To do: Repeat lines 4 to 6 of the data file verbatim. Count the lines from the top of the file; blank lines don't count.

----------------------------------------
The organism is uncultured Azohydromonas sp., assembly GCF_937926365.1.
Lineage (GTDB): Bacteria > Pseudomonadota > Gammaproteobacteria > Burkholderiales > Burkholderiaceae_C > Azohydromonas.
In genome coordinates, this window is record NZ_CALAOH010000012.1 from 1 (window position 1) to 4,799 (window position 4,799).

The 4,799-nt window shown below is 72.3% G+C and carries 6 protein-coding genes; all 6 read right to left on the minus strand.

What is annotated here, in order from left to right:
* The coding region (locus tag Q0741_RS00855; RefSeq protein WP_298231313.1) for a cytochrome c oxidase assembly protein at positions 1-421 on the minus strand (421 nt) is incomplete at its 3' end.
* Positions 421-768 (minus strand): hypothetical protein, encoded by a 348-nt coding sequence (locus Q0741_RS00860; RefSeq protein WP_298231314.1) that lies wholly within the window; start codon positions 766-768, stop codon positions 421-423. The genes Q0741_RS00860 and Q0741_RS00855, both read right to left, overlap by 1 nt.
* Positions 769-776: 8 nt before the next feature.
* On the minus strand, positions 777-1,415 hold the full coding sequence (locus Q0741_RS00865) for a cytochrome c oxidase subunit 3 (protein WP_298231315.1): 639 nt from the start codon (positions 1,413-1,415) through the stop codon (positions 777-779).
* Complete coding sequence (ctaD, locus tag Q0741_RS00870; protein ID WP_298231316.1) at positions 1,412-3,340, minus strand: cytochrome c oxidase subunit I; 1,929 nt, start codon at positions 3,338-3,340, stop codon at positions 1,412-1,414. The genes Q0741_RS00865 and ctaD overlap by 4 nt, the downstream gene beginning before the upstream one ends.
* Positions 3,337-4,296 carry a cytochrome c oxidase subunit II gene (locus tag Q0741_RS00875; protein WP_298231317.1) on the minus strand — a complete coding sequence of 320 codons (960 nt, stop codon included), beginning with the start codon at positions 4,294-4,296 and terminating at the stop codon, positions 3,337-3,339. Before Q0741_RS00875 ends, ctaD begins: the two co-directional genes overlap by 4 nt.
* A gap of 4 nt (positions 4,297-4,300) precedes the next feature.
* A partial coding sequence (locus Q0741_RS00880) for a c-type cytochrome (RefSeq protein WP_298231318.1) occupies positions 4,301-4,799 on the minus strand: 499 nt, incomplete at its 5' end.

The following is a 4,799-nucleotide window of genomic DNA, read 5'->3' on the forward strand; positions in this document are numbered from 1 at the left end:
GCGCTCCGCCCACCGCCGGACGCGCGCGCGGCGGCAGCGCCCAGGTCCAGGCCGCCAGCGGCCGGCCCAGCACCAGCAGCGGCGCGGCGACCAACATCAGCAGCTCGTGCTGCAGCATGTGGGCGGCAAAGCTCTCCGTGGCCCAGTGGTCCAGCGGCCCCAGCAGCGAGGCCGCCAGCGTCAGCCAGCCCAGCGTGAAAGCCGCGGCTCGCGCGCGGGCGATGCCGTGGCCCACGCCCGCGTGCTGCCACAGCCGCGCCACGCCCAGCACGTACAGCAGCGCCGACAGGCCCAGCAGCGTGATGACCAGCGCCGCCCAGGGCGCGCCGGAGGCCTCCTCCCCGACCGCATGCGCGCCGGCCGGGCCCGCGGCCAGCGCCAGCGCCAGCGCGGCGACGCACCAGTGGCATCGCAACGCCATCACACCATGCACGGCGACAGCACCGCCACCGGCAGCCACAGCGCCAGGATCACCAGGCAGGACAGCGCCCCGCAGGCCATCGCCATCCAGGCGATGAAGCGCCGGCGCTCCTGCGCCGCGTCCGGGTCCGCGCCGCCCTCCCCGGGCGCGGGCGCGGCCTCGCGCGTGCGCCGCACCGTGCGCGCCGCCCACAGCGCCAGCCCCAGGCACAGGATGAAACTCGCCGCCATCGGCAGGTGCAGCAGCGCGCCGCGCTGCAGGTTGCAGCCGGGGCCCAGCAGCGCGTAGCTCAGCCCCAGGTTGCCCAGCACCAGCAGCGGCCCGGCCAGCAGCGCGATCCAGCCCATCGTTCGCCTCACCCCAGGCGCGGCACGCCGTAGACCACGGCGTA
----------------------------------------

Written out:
The 4,799-nt window shown below is 72.3% G+C and carries 6 protein-coding genes; all 6 read right to left on the minus strand.

What is annotated here, in order from left to right:
* The coding region (locus tag Q0741_RS00855; RefSeq protein WP_298231313.1) for a cytochrome c oxidase assembly protein at positions 1-421 on the minus strand (421 nt) is incomplete at its 3' end.